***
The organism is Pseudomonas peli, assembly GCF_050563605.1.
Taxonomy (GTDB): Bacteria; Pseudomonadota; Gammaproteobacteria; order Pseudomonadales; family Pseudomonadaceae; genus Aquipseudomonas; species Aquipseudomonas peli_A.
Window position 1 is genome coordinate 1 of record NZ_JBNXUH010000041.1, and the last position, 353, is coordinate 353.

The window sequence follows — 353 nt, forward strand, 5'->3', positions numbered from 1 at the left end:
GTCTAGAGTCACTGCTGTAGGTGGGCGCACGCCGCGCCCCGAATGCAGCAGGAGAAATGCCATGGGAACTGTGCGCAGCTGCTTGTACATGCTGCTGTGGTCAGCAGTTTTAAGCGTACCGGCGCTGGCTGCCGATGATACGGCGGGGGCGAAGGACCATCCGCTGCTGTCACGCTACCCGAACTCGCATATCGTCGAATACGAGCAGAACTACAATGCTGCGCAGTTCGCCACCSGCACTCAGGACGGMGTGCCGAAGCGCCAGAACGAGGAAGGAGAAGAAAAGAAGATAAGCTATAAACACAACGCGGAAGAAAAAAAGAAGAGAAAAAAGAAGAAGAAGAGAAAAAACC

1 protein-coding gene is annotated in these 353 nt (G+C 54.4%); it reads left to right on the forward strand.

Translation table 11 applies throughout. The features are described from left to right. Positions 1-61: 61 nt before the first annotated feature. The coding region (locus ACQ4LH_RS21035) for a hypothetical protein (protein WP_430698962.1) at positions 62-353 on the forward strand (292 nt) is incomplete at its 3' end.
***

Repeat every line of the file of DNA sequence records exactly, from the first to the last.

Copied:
The organism is Pseudomonas peli, assembly GCF_050563605.1.
Taxonomy (GTDB): Bacteria; Pseudomonadota; Gammaproteobacteria; order Pseudomonadales; family Pseudomonadaceae; genus Aquipseudomonas; species Aquipseudomonas peli_A.
Window position 1 is genome coordinate 1 of record NZ_JBNXUH010000041.1, and the last position, 353, is coordinate 353.

The window sequence follows — 353 nt, forward strand, 5'->3', positions numbered from 1 at the left end:
GTCTAGAGTCACTGCTGTAGGTGGGCGCACGCCGCGCCCCGAATGCAGCAGGAGAAATGCCATGGGAACTGTGCGCAGCTGCTTGTACATGCTGCTGTGGTCAGCAGTTTTAAGCGTACCGGCGCTGGCTGCCGATGATACGGCGGGGGCGAAGGACCATCCGCTGCTGTCACGCTACCCGAACTCGCATATCGTCGAATACGAGCAGAACTACAATGCTGCGCAGTTCGCCACCSGCACTCAGGACGGMGTGCCGAAGCGCCAGAACGAGGAAGGAGAAGAAAAGAAGATAAGCTATAAACACAACGCGGAAGAAAAAAAGAAGAGAAAAAAGAAGAAGAAGAGAAAAAACC

1 protein-coding gene is annotated in these 353 nt (G+C 54.4%); it reads left to right on the forward strand.

Translation table 11 applies throughout. The features are described from left to right. Positions 1-61: 61 nt before the first annotated feature. The coding region (locus ACQ4LH_RS21035) for a hypothetical protein (protein WP_430698962.1) at positions 62-353 on the forward strand (292 nt) is incomplete at its 3' end.